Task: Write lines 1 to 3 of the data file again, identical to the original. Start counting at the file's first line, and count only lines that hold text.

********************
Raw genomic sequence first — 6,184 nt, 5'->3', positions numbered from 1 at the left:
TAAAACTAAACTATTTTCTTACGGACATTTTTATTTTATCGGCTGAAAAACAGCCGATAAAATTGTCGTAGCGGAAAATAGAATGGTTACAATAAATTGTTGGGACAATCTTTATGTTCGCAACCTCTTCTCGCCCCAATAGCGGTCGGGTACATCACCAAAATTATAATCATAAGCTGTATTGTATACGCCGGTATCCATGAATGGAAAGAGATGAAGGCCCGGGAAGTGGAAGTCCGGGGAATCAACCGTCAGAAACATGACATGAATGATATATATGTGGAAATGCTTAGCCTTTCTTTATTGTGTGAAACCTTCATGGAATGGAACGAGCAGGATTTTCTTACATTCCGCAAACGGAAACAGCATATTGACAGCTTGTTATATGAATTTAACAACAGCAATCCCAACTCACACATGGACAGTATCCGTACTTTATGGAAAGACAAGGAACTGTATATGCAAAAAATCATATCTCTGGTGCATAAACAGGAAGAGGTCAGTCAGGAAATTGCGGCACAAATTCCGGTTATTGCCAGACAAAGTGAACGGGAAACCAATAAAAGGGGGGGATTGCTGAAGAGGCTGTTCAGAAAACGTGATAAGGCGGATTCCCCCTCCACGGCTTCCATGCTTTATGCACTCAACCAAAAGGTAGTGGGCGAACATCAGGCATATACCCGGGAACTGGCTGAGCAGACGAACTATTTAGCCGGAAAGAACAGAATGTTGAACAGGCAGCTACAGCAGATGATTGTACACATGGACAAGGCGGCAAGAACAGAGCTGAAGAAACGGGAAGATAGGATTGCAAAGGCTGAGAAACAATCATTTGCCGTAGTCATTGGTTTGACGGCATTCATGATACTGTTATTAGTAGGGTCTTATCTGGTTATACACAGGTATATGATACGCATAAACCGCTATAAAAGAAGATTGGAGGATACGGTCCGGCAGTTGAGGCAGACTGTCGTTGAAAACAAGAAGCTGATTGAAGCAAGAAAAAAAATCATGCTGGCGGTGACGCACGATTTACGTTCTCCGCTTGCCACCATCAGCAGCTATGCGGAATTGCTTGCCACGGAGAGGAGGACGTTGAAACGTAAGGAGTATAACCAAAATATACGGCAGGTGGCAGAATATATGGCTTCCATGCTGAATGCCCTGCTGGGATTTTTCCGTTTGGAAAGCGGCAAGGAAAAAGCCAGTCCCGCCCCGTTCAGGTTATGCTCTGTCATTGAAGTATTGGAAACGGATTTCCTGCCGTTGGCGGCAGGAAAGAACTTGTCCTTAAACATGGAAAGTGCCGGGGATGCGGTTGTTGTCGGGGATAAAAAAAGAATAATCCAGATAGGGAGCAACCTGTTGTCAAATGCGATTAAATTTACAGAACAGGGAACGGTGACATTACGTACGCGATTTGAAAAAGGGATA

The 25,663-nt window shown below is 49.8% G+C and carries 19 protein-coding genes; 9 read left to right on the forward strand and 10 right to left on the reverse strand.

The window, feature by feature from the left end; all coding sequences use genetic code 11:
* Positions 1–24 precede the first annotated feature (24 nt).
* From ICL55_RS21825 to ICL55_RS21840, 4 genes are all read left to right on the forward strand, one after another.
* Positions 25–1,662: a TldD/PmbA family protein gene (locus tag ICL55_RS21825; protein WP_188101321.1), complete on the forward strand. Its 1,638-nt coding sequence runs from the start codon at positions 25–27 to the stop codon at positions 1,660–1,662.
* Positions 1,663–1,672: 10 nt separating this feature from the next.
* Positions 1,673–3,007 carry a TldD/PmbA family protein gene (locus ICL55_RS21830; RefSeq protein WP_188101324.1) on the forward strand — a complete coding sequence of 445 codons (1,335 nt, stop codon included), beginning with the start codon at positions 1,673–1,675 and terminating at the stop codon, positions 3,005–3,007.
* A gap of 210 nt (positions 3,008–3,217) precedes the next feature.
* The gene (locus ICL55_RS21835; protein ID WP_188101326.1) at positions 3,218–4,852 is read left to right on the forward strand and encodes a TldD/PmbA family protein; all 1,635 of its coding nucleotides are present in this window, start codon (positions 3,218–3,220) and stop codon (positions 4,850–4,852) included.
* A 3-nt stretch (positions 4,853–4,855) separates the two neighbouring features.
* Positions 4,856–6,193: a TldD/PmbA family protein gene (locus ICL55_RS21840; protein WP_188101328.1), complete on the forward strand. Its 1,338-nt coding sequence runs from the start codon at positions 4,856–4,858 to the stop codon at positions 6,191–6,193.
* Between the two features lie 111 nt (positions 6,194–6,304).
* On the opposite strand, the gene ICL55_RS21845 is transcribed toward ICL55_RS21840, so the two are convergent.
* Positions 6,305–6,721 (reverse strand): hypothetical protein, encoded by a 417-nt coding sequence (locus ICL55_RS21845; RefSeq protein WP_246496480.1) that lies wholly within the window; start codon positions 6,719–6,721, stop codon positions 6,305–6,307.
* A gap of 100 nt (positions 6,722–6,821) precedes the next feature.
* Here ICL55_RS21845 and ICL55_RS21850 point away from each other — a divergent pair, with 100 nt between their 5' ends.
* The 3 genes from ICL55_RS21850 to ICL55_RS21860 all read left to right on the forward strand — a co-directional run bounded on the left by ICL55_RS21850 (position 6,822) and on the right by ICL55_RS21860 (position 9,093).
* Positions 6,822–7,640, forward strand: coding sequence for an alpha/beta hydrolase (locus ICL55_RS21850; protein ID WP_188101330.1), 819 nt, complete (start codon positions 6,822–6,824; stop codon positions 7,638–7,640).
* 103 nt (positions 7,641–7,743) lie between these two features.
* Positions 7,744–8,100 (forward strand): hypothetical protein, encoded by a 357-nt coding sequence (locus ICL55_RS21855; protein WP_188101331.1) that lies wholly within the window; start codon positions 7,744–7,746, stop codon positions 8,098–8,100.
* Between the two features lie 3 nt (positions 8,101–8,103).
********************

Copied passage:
Raw genomic sequence first — 6,184 nt, 5'->3', positions numbered from 1 at the left:
TAAAACTAAACTATTTTCTTACGGACATTTTTATTTTATCGGCTGAAAAACAGCCGATAAAATTGTCGTAGCGGAAAATAGAATGGTTACAATAAATTGTTGGGACAATCTTTATGTTCGCAACCTCTTCTCGCCCCAATAGCGGTCGGGTACATCACCAAAATTATAATCATAAGCTGTATTGTATACGCCGGTATCCATGAATGGAAAGAGATGAAGGCCCGGGAAGTGGAAGTCCGGGGAATCAACCGTCAGAAACATGACATGAATGATATATATGTGGAAATGCTTAGCCTTTCTTTATTGTGTGAAACCTTCATGGAATGGAACGAGCAGGATTTTCTTACATTCCGCAAACGGAAACAGCATATTGACAGCTTGTTATATGAATTTAACAACAGCAATCCCAACTCACACATGGACAGTATCCGTACTTTATGGAAAGACAAGGAACTGTATATGCAAAAAATCATATCTCTGGTGCATAAACAGGAAGAGGTCAGTCAGGAAATTGCGGCACAAATTCCGGTTATTGCCAGACAAAGTGAACGGGAAACCAATAAAAGGGGGGGATTGCTGAAGAGGCTGTTCAGAAAACGTGATAAGGCGGATTCCCCCTCCACGGCTTCCATGCTTTATGCACTCAACCAAAAGGTAGTGGGCGAACATCAGGCATATACCCGGGAACTGGCTGAGCAGACGAACTATTTAGCCGGAAAGAACAGAATGTTGAACAGGCAGCTACAGCAGATGATTGTACACATGGACAAGGCGGCAAGAACAGAGCTGAAGAAACGGGAAGATAGGATTGCAAAGGCTGAGAAACAATCATTTGCCGTAGTCATTGGTTTGACGGCATTCATGATACTGTTATTAGTAGGGTCTTATCTGGTTATACACAGGTATATGATACGCATAAACCGCTATAAAAGAAGATTGGAGGATACGGTCCGGCAGTTGAGGCAGACTGTCGTTGAAAACAAGAAGCTGATTGAAGCAAGAAAAAAAATCATGCTGGCGGTGACGCACGATTTACGTTCTCCGCTTGCCACCATCAGCAGCTATGCGGAATTGCTTGCCACGGAGAGGAGGACGTTGAAACGTAAGGAGTATAACCAAAATATACGGCAGGTGGCAGAATATATGGCTTCCATGCTGAATGCCCTGCTGGGATTTTTCCGTTTGGAAAGCGGCAAGGAAAAAGCCAGTCCCGCCCCGTTCAGGTTATGCTCTGTCATTGAAGTATTGGAAACGGATTTCCTGCCGTTGGCGGCAGGAAAGAACTTGTCCTTAAACATGGAAAGTGCCGGGGATGCGGTTGTTGTCGGGGATAAAAAAAGAATAATCCAGATAGGGAGCAACCTGTTGTCAAATGCGATTAAATTTACAGAACAGGGAACGGTGACATTACGTACGCGATTTGAAAAAGGGATA

The 25,663-nt window shown below is 49.8% G+C and carries 19 protein-coding genes; 9 read left to right on the forward strand and 10 right to left on the reverse strand.